The Lincoln Plawg - the blog with footnotes
Thursday, January 08, 2004
Palestinian right of return - escalation towards war?
Way back when what became the Good Friday Agreement, between the various parties in Northern Ireland, was being negotiated, there was such a thing as constructive ambiguity: which was each side believing that the agreement meant differing things, and Tony Blair confirming each in its (mutually exclusive) version.
It held for a while - long enough for a lot of the hand of history stuff that floats Tony's boat - then fell apart.
As the great man said, You can fool some of the people all of the time...
The Palestinian right of return is just such a thing as most stands in need of CA: there is absolutely no way in which any Israeli government could accept it in terms of actual movement of bodies; and it's one of those totems that the Palestinians have persuaded themselves is integral to their existence as a group.
Any solution would have to involve lashings of CA - which would need to be managed down to the sort of thing that happened to England's claim to France after Joan Arc and her friends threw us out: reduction to symbolism (Kings of England called themselves Kings of France down to the Peace of Amiens in 1806, from memory).
Now, we have Karma Nabulsi who was apparently
adviser at the peace talks 1991-93for the Palestinians, saying in the Guardian today
For those Palestinians in the mainstream who have been seeking a viable settlement, a personal position on the right of return hardly matters. Once understood that the Palestinian people (over 50% of whom are under 18 and are temporarily beaten but not vanquished) consider it the essence of their identity, the very basis of their struggle, then peaceful negotiations with Israel mean that this simple truth is recognised as the starting point of any authentic peace process.
The Geneva Accord, which has generally been portrayed as a sort of liberal festival of drutherism, she condemns for proposing that Palestinian refugees should
effectively to give up the right of return to their original homes and properties inside Israel as the necessary "painful compromise" for peace.
It's a numbers question, of course: whatever the solution (in terms of territory ceded to a Palestinian state), the numerical predominance of Jews in Israel cannot be jeopardised. (Already, the tendency of the Arabs in Eretz Israel to breed like rabbits, and the fall-off in Jewish immigration that, up till now has kept the scales in some kind of balance, place that predominance at risk.)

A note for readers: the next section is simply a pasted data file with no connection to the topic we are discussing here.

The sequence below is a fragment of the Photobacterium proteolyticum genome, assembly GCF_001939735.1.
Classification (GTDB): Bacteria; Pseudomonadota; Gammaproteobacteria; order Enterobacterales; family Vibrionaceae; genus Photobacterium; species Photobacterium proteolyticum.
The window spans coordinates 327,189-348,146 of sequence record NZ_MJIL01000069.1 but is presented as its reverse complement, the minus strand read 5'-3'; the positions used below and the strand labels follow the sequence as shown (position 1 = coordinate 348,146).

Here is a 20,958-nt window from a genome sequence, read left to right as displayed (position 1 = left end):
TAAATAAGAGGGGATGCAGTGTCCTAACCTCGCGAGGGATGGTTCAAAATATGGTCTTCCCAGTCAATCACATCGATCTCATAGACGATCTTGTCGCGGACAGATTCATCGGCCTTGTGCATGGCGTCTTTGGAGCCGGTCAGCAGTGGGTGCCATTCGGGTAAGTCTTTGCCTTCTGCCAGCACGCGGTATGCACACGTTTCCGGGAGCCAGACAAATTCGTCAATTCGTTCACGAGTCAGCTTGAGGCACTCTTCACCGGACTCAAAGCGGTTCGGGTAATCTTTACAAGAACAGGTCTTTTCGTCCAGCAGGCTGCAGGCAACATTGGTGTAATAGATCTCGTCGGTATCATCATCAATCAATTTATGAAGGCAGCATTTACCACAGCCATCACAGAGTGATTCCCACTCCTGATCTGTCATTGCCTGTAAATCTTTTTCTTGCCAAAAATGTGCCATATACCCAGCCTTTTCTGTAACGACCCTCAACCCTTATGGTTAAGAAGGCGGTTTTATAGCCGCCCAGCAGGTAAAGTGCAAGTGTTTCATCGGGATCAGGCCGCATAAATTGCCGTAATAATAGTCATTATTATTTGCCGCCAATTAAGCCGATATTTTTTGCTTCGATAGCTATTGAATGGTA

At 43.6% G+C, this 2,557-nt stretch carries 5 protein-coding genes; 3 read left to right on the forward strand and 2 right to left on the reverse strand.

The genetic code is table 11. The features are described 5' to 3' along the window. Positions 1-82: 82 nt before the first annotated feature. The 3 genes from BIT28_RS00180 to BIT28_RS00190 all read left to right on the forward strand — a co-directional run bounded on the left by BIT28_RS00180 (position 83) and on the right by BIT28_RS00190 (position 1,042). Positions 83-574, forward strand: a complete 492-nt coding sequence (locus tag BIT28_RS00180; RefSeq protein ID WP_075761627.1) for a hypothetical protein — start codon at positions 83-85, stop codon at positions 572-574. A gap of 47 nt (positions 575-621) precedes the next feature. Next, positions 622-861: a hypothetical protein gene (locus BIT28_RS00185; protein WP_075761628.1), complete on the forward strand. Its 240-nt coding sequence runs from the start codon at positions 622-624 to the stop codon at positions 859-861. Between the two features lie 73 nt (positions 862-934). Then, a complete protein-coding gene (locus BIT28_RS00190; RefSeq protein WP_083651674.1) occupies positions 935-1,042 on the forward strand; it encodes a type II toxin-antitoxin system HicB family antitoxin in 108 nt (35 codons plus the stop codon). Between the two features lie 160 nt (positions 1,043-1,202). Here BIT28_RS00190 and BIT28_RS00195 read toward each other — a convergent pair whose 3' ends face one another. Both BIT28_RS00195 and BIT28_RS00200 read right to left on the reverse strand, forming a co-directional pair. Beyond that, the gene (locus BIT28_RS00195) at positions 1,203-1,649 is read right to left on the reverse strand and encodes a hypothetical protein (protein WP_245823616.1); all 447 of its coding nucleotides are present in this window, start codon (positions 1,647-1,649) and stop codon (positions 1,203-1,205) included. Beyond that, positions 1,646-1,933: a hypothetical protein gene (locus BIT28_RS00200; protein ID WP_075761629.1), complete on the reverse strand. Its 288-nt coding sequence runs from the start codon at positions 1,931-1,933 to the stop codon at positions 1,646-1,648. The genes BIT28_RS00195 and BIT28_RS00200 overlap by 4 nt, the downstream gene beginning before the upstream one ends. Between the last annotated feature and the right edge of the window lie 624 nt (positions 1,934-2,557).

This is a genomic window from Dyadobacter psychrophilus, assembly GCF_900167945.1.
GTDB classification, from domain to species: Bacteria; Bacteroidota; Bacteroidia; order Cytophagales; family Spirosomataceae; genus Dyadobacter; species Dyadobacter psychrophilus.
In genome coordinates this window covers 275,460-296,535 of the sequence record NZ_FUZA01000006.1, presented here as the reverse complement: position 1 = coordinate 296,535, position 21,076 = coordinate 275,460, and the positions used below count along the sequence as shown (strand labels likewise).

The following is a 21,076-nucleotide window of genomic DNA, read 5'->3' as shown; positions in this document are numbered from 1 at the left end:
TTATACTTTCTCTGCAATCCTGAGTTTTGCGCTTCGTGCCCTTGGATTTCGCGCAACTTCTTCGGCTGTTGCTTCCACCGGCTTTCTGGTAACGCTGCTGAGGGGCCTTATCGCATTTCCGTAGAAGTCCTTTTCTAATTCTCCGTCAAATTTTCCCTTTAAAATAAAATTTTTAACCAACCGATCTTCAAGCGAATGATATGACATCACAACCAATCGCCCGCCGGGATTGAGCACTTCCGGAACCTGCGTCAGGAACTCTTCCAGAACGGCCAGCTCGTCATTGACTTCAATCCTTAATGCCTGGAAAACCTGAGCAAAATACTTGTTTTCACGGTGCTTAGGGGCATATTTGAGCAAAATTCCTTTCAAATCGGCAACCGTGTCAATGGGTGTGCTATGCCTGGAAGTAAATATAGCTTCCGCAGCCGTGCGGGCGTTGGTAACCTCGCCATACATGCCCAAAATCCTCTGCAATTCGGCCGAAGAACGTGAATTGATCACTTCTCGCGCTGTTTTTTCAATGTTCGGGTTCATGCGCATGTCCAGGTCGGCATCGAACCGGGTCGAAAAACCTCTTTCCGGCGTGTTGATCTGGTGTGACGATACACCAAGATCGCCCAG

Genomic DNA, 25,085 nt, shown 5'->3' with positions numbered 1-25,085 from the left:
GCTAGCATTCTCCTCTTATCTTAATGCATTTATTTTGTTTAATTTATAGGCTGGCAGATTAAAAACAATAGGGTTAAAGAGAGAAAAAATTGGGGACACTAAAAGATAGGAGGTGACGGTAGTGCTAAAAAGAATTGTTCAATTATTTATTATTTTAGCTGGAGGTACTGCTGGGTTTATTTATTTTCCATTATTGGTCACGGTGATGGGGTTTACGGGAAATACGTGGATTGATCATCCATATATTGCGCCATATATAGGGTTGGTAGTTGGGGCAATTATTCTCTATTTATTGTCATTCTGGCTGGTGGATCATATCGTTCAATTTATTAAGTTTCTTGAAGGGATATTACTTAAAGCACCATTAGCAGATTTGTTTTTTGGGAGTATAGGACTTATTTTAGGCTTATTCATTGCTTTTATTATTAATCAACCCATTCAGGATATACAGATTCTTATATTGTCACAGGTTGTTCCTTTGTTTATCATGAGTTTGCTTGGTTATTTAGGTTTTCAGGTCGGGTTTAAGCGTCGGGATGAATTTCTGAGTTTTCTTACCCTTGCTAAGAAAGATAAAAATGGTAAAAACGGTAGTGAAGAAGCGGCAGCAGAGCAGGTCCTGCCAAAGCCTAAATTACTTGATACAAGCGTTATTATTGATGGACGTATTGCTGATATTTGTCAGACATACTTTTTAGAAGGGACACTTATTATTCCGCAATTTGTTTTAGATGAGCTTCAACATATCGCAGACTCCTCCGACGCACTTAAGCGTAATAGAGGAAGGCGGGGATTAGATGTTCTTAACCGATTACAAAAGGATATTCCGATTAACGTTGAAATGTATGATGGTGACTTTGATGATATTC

The sensible solution would be an exchange of populations, combined with a Palestinian state. But I suspect even Bush would, right now, be a little squeamish on the point.
But bringing up the issue of return is a forward policy on the part of the Palestinians , saying that even Geneva (which is way too generous for Sharon) is not generous enough. If taken up by the PA, it would, in effect, be a means of playing for time, with the hope that a change of heart, if not administration, in Washington, combined with the eventual departure of Sharon, will secure a better deal.
The Palestinians aren't going away; external forces can't be much worse for them than they are now. They can wait another ten or twenty years, surely, having waited since 1948! Whereas, it may be more likely that, at some stage, the Israelis may come to feel boxed in by political and demographic pressures, and may feel the need to escalate towards expulsions of Arabs, by any means necessary.
I've mentioned here before that (supposedly) Sharon has A Savage War of Peace on his bedside table: the pressures on Israel vis à vis Palestine are - analogy alert! - not dissimilar in some ways from those of France in relation to Algeria during the 1954-62 war. Being led by the nose by settlers, the imperative not to be swamped by Arabs  - but France, of course, had the advantage of Israel in having a separate country to pull its people back to, and a decent tract of sea between it and the Arabs.
And, for the Palestinians, the refugee question has the advantage of being a hardball issue, but not tied up with terrorism...
The folks over at Crooked Timber are addressing the Rousseauvian angle to Nabulsi's piece. (The author is a woman, I learn.) I suspect she raises Rousseau for the catchy lede: but, knowing nothing worth telling about philosophy, I'm happy to interplead on the substance.
free website counter